Design/methodology/approach

The authors examine data for the case of India, an economy regarded as having considerable potential to expand to knowledge-intensive sectors, using a “systems of innovation” framework, merged with an analysis of L advantages.

Findings

At the macro level, India’s performance is not different from countries of similar economic structure, and its current pockets of excellence are a reflection of its L assets. The analysis suggests that the failure to foster and upgrade the L assets of emerging economies is likely to stunt the growth of their domestic firms and, ultimately, any new MNE activity in the long-term.

Research limitations/implications

In the case of India, systemic policy changes are needed to upgrade the knowledge infrastructure and institutions to support a shift in the competitive advantages to new sectors outside existing pockets of excellence. Indian firms are unlikely to be able to rely on the knowledge infrastructure of their home economy and will “exit” the Indian milieu because of weaknesses in L assets, as much as to seek markets and customers elsewhere. There will be few opportunities for new generations of firms to venture abroad from a position of strength, rather than as a means to overcome their home country disadvantages.

Originality/value

The evidence would suggest that – like other emerging economies – Indian firms are unlikely to be able to rely on the knowledge infrastructure of their home economy and are “exiting” the Indian milieu because of its weaknesses in L assets, as much as to seek markets and customers elsewhere. Most importantly, India faces a potential shortage of skilled human capital in the medium term.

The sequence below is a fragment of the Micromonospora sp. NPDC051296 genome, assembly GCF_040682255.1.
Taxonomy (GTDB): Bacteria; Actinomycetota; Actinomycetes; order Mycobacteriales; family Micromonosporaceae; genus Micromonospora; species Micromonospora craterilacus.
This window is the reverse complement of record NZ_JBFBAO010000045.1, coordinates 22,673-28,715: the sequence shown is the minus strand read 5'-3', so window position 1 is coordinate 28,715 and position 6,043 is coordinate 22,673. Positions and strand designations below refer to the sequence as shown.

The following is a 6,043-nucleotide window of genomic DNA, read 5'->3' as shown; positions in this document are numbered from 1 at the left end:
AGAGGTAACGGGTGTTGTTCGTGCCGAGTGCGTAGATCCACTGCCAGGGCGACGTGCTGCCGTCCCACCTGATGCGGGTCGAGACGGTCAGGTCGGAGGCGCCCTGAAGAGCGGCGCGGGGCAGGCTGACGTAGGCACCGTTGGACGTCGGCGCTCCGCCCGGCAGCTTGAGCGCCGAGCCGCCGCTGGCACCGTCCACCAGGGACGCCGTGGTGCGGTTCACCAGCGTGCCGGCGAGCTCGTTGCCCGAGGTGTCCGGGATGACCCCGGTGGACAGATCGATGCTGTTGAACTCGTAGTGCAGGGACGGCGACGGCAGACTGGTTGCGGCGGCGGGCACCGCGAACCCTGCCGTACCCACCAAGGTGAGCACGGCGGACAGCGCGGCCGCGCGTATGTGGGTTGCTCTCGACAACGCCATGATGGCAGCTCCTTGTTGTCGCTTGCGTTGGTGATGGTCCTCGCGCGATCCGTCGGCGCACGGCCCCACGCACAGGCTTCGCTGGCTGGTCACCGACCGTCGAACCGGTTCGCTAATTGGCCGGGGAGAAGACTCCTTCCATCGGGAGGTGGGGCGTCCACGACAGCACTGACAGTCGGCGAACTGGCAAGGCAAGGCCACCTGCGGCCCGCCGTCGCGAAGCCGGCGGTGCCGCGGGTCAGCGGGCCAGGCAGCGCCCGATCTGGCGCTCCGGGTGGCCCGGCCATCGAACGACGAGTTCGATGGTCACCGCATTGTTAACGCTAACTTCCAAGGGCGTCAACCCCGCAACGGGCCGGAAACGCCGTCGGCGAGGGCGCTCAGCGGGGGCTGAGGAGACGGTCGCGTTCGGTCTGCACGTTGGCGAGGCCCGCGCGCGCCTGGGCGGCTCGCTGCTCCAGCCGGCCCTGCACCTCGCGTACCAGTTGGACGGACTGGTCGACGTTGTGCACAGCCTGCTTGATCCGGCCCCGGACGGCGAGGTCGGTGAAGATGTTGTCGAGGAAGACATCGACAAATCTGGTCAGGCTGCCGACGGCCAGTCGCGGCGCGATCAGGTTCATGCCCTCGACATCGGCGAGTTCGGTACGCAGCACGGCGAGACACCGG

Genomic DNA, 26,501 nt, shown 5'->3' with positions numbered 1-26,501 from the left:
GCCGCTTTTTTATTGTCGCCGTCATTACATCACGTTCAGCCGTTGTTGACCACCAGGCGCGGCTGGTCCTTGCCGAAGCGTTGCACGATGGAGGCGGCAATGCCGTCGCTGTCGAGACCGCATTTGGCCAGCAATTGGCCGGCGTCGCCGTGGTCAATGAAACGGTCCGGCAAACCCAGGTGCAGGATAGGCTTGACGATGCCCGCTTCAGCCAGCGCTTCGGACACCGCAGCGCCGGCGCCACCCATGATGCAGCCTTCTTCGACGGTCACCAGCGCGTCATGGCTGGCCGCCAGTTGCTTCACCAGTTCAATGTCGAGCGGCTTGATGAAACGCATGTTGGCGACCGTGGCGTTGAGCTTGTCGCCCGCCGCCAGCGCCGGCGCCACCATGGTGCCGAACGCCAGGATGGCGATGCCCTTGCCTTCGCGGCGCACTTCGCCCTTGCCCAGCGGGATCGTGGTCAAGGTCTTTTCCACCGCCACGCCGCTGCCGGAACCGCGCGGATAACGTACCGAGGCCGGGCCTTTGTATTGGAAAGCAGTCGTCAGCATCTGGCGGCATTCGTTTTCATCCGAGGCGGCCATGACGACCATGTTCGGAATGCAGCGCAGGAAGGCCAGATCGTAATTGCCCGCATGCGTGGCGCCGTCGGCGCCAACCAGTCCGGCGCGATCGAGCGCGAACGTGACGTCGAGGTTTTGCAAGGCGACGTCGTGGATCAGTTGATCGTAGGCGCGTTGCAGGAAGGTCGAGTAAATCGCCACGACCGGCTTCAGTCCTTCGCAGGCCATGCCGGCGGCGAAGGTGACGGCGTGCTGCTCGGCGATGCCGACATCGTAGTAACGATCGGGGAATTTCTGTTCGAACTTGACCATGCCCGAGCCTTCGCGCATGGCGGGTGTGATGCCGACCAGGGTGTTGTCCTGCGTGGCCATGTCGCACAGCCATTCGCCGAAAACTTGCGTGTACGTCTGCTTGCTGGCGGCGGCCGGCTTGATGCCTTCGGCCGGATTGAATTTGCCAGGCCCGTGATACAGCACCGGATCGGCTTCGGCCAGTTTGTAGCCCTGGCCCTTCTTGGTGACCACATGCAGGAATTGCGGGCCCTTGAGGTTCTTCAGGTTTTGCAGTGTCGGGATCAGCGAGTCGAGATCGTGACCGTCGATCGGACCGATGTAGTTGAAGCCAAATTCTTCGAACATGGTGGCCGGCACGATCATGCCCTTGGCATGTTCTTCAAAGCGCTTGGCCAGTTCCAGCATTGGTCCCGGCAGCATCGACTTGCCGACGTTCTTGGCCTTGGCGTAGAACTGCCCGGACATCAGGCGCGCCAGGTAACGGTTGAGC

Details

Multinational Business Review, vol. 24 no. 3
Type: Research Article
ISSN: 1525-383X

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Article
Publication date: 20 July 2012

Leonard Lynn, Pamela Meil and Hal Salzman

This paper seeks to explore the processes by which the offshoring of technology development to India and China by Western and Japanese multinationals has evolved from the…

Abstract

Purpose

This paper seeks to explore the processes by which the offshoring of technology development to India and China by Western and Japanese multinationals has evolved from the localization/simplification of technology for local markets to the development of advanced technology in India and China for global markets.

Design/methodology/approach

Case studies were developed based on 190 interviews conducted in China, India and several other countries. Respondents included multinational home country and offshore managers, as well as local entrepreneurs.

Findings

Rather than following carefully thought out corporate strategies, the offshoring of technology development by multinationals is more often incremental and driven by the ambitions and expectations of Chinese and Indian entrepreneurs and managers. Meanwhile “technology competition” policies proposed in the USA and elsewhere are not taking sufficient account of the processes by which technology development is being offshored.

Originality/value